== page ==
In the monthly round-up of German pieces, we have my take on the Nobel prize for ribosome structure and function, why Ardi is neither chimp-like nor human, and how to adopt a chemist.
The nobel prize piece was a bit of a nostalgia trip as I was also working with ribosomes in the early 1990s, collaborating with Knud Nierhaus' group at the Max-Planck Institute for Molecular Genetics at Berlin, where Ada Yonath held a visiting professorship at the time. I attended one of the big biannual ribosome meetings in Berlin in 1992 (in the central district that used to be part of the capital of the GDR and in 1992 had more craters than the moon!). I came away with the impression of lots of very bright people feeling their way around in the dark. The crystal structures were really desperately needed, but at that time it was far from clear whether they would ever materialise. Fortunately, around 2000, they did, which is the achievement honoured by this year's Nobel prize in chemistry. And yes, this is chemistry, as the ribosome is nothing but a molecular machine. You can purify the molecular components and assemble a ribosome that has never seen a living cell (and may incorporate synthetic components, or isotope-labelled ones), and it will still work normally. No vital force here, just chemistry.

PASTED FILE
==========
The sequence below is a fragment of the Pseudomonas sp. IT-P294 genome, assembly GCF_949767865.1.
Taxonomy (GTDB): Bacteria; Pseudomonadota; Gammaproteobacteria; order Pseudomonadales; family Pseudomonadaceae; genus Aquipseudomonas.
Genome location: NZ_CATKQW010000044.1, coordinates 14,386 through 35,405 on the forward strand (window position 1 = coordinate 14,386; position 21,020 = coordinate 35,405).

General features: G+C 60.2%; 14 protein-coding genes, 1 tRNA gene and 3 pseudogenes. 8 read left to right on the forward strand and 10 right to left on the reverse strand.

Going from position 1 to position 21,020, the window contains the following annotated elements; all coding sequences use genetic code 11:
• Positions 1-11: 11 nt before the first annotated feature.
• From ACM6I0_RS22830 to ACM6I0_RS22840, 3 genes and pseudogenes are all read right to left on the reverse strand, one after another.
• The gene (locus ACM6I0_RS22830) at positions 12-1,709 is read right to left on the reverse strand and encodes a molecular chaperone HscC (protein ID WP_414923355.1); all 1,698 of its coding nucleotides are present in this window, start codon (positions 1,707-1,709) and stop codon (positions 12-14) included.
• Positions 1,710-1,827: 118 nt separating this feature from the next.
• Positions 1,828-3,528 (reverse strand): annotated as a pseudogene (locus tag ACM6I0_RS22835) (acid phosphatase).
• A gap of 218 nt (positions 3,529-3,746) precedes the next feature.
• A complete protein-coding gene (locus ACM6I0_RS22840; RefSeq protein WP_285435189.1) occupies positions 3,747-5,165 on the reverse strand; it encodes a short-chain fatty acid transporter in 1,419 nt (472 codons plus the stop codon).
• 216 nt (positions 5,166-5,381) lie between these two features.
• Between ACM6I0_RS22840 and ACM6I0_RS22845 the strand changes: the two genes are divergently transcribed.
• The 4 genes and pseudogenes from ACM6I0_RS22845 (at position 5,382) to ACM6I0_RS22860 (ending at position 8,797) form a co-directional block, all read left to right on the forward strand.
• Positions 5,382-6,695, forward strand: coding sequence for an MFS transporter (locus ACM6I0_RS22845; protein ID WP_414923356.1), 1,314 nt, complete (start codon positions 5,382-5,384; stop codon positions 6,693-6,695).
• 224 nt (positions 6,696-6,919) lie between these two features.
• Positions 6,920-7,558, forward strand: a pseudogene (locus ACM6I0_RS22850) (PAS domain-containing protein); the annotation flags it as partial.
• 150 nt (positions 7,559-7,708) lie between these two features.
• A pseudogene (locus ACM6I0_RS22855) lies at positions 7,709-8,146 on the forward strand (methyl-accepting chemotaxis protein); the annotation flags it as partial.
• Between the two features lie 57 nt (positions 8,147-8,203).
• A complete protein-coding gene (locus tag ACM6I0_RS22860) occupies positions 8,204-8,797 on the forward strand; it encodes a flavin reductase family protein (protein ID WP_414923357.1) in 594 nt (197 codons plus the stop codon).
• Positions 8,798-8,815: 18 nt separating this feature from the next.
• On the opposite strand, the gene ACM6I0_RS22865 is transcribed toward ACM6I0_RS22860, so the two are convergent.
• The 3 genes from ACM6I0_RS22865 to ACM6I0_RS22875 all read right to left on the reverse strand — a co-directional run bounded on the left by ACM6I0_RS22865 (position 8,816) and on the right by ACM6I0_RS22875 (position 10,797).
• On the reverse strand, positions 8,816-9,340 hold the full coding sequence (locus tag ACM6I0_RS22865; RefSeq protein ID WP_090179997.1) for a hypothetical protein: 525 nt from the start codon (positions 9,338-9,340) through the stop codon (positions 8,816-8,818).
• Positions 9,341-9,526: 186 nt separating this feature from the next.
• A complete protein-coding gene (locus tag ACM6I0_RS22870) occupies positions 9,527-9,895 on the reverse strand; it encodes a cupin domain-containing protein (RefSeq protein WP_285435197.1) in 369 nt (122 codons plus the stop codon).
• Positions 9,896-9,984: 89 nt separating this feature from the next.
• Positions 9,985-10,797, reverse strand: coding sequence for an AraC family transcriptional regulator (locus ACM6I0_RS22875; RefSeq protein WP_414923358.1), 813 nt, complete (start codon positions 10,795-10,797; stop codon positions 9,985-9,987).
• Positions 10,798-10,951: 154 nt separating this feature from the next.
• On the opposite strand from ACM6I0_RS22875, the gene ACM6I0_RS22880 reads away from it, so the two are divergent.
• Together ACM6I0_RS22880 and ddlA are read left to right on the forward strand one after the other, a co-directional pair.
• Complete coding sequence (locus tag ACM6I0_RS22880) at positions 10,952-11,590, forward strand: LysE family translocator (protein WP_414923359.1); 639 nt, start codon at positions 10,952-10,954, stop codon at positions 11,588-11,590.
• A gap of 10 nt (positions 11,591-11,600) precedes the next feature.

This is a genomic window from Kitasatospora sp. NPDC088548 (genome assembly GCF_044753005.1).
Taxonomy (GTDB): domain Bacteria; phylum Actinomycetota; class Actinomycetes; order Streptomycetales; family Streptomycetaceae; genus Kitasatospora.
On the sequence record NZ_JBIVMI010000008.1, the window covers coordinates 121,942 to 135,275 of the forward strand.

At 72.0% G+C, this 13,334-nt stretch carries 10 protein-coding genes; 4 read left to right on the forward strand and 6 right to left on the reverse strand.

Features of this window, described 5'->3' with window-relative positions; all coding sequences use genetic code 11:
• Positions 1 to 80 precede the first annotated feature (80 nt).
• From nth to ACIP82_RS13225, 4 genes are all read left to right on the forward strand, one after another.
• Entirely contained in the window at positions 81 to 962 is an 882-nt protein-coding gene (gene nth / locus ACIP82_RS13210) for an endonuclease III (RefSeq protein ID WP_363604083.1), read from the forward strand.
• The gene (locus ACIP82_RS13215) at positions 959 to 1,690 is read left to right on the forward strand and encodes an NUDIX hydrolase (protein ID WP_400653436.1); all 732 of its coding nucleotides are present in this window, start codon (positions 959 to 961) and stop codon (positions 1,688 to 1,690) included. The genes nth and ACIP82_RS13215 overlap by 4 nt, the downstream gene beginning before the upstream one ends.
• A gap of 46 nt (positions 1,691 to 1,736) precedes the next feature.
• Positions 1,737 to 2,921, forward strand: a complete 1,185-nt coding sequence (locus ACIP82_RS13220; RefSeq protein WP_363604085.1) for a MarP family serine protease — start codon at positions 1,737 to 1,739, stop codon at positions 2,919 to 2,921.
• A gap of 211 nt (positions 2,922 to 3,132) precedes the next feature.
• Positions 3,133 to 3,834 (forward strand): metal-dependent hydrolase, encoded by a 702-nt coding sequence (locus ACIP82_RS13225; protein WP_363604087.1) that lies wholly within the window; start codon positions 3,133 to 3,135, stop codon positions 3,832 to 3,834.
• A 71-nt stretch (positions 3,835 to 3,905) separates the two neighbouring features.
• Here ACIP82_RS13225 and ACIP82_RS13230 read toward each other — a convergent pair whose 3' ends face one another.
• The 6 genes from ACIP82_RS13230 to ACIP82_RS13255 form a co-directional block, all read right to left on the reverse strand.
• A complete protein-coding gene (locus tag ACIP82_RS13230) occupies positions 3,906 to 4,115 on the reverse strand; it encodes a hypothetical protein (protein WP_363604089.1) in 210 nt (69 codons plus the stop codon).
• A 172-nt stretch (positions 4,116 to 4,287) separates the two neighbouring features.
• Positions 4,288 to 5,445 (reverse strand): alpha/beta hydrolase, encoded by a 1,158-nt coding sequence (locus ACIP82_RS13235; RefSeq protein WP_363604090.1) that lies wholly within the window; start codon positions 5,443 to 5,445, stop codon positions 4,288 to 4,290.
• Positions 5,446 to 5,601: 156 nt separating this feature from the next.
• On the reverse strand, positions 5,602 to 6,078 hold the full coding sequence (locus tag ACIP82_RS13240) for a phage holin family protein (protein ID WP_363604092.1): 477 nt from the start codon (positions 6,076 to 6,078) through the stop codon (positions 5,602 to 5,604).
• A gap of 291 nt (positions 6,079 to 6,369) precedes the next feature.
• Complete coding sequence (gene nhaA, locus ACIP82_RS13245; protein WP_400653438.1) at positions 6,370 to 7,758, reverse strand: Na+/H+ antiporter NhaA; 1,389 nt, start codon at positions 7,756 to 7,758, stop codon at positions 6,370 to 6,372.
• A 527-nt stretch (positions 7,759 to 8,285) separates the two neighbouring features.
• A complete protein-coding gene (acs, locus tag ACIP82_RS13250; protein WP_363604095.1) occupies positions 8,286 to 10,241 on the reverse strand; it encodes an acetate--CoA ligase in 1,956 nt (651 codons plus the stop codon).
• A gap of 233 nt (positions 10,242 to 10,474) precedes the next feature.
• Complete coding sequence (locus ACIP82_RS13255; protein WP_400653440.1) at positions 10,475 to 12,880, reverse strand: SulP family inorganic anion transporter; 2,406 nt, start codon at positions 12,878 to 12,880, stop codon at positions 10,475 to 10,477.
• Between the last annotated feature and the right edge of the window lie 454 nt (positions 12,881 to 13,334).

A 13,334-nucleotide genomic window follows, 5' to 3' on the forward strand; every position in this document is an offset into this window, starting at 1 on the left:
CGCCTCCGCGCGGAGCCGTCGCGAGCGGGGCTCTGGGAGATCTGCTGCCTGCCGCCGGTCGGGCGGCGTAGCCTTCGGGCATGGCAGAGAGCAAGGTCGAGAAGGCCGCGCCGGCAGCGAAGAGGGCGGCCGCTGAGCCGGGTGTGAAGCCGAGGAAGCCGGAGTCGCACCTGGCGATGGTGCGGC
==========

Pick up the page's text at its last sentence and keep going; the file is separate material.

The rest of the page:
Anyhow, here are the references:
Adoptieren Sie einen Chemiker, Nachrichten aus der Chemie 57, 1175.
Weder Mensch noch Affe Nachrichten aus der Chemie 57, 1208-1210.
Detailansichten der zellulären Eiweißfabrik, Spektrum der Wissenschaft Nr 12, 16-18.